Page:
All Eyes on Washington

Policy changes, including tax reform and deregulation, create opportunity and uncertainty.

February 17, 2017

This Municipals sector report is excerpted from the First Quarter 2017 Fixed-Income Outlook.

The municipal bond market is likely to garner much attention as the Trump administration brings tax reform to the fore. Details are lacking at this early stage, but we expect that headlines about the potential impact of personal tax reform on the existing tax-exempt and alternative minimum tax (AMT) bonds will be a primary driver of increased volatility. This is because tax reform changes the value of the tax exemption, a feature of most municipal bonds. Potential corporate income tax reform, in addition to personal income taxes, could also have significant impact on institutional investor demand, in particular from insurance companies. Monitoring fund flows will be among our top priorities, as they have historically served as a leading indicator of municipal bond/Treasury ratios. Even with an anticipated increase in the role of the private sector to finance infrastructure projects, we expect municipal supply to surge in the second half of 2017 and into 2018. Concurrently, technical weakness may arise as institutional and retail investors digest the details of tax reform. In addition, rollbacks on regulations imposed following the financial crisis may present an opportunity for new products, driven by increased leverage. As a backdrop, with our expectation that the Fed will raise interest rates three times in 2017, issuers could once again revert to issuing floating-rate debt. Overall, uncertainty about federal programs and policies have the ability to overwhelm the market in the coming months.

Tax Reform Could Create Volatility for Municipals

When the top income tax bracket was 50 percent during the 1980s, 30-year AAA-rated municipal bond yields were roughly 84 percent of 30-year Treasury yields as investors priced the tax advantage. The top income tax bracket has declined over the years, diminishing the tax advantage and causing municipal bonds to trade closer to Treasurys of similar maturities. Details of tax reform are unclear, but we expect headlines about its potential impact to create volatility.

Tax Reform Could Create Volatility for Municipals

Source: TM3, Guggenheim Investments. Data as of 12.31.2016.

After slightly negative returns in the third quarter of 2016, municipal bonds suffered another negative quarter of performance, with the Bloomberg Barclays Municipal index losing 3.6 percent in the fourth quarter. Year-to-date returns for the index ended 2016 in positive territory, however, at 0.2 percent.

During this period of uncertainty, our focus will be on essential A-rated revenue bonds as well as on general-obligation bond issuers that have demonstrated a willingness to address and implement meaningful pension reforms. With several states experiencing a slower rate of tax revenue growth, credit selection will become even more critical as state and local governments adapt to the Trump administration’s policies. In particular, the potential repeal of the Affordable Care Act could cause state and local governments to experience a significant decline in revenues without an immediate replacement in place.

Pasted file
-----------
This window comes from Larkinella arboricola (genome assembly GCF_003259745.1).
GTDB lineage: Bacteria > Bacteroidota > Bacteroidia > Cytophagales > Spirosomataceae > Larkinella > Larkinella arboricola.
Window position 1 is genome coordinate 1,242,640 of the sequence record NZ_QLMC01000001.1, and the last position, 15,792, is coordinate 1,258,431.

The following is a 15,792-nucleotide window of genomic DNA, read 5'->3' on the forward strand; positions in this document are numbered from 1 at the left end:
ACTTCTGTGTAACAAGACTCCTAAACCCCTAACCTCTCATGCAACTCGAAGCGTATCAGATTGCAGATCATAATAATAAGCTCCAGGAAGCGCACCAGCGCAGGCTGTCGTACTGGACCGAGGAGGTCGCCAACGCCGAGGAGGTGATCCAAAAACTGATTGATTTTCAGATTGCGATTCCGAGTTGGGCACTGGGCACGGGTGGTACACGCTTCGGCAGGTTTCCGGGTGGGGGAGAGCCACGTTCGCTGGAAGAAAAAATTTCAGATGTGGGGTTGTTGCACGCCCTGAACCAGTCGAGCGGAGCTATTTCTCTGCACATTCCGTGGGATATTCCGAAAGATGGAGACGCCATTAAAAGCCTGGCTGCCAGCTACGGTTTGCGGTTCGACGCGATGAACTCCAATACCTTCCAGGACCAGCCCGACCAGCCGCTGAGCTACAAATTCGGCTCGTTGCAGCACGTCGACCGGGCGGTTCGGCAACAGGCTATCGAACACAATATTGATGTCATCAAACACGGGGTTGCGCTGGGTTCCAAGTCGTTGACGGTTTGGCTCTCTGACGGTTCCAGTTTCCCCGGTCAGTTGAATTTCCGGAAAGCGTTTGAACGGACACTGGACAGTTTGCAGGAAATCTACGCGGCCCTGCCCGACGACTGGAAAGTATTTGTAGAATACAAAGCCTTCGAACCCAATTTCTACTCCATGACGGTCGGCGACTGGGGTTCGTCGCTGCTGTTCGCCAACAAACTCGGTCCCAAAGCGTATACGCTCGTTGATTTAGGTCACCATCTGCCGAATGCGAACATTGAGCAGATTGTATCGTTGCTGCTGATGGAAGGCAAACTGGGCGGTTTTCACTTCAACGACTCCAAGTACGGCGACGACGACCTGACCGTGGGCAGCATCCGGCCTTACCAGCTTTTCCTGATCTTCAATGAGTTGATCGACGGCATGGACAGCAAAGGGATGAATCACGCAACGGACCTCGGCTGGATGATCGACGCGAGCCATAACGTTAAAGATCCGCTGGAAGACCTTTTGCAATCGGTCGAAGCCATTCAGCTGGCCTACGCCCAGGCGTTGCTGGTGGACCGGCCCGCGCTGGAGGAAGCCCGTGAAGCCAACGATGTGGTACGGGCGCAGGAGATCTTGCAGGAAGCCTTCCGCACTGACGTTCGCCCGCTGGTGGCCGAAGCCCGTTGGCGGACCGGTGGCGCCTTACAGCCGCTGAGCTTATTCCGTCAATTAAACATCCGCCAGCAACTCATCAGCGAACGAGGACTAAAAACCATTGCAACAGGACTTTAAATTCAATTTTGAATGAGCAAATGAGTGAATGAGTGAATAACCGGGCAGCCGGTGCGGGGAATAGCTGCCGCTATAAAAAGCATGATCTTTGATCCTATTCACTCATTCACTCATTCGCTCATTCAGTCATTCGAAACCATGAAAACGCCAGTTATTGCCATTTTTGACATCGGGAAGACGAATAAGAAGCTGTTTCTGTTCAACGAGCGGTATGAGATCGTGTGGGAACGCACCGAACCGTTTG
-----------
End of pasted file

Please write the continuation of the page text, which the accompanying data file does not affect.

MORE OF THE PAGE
Institutions Gain Share Among Municipal Bond Holders

Potential corporate income tax reform could have significant impact on institutional investor demand for municipals, in particular from insurance companies, which have gained as a share of the municipal market as the share of individual investors has declined.

Institutions Gain Share Among Municipal Bond Holders

Source: SIFMA, Federal Reserve, Guggenheim Investments. Data as of 12.31.2016. Figures may not sum to 100 due to rounding.

—James Pass, Senior Managing Director; Allen Li, CFA, Managing Director

Important Notices and Disclosures

This article is distributed for informational purposes only and should not be considered as investing advice or a recommendation of any particular security, strategy or investment product. It contains opinions of the authors but not necessarily those of Guggenheim Partners or its subsidiaries. The authors’ opinions are subject to change without notice. Information contained herein has been obtained from sources believed to be reliable, but are not assured as to accuracy. Past performance is no guarantee of future results.

Investing involves risk. In general, the value of fixed-income securities fall when interest rates rise. High-yield securities present more liquidity and credit risk than investment grade bonds and may be subject to greater volatility. Asset-backed securities, including mortgage-backed securities, may have structures that make their reaction to interest rates and other factors difficult to predict, making their prices volatile and they are subject to liquidity risk. Investments in floating rate senior secured syndicated bank loans and other floating rate securities involve special types of risks, including credit risk, interest rate risk, liquidity risk and prepayment risk. Guggenheim Investments represents the following affiliated investment management businesses of Guggenheim Partners, LLC: Guggenheim Partners Investment Management, LLC, Security Investors, LLC, Guggenheim Funds Investment Advisors, LLC, Guggenheim Funds Distributors, LLC, Guggenheim Real Estate, LLC, GS GAMMA Advisors, LLC, Guggenheim Partners Europe Limited and Guggenheim Partners India Management. ©2017, Guggenheim Partners, LLC. No part of this article may be reproduced in any form, or referred to in any other publication, without express written permission of Guggenheim Partners, LLC.


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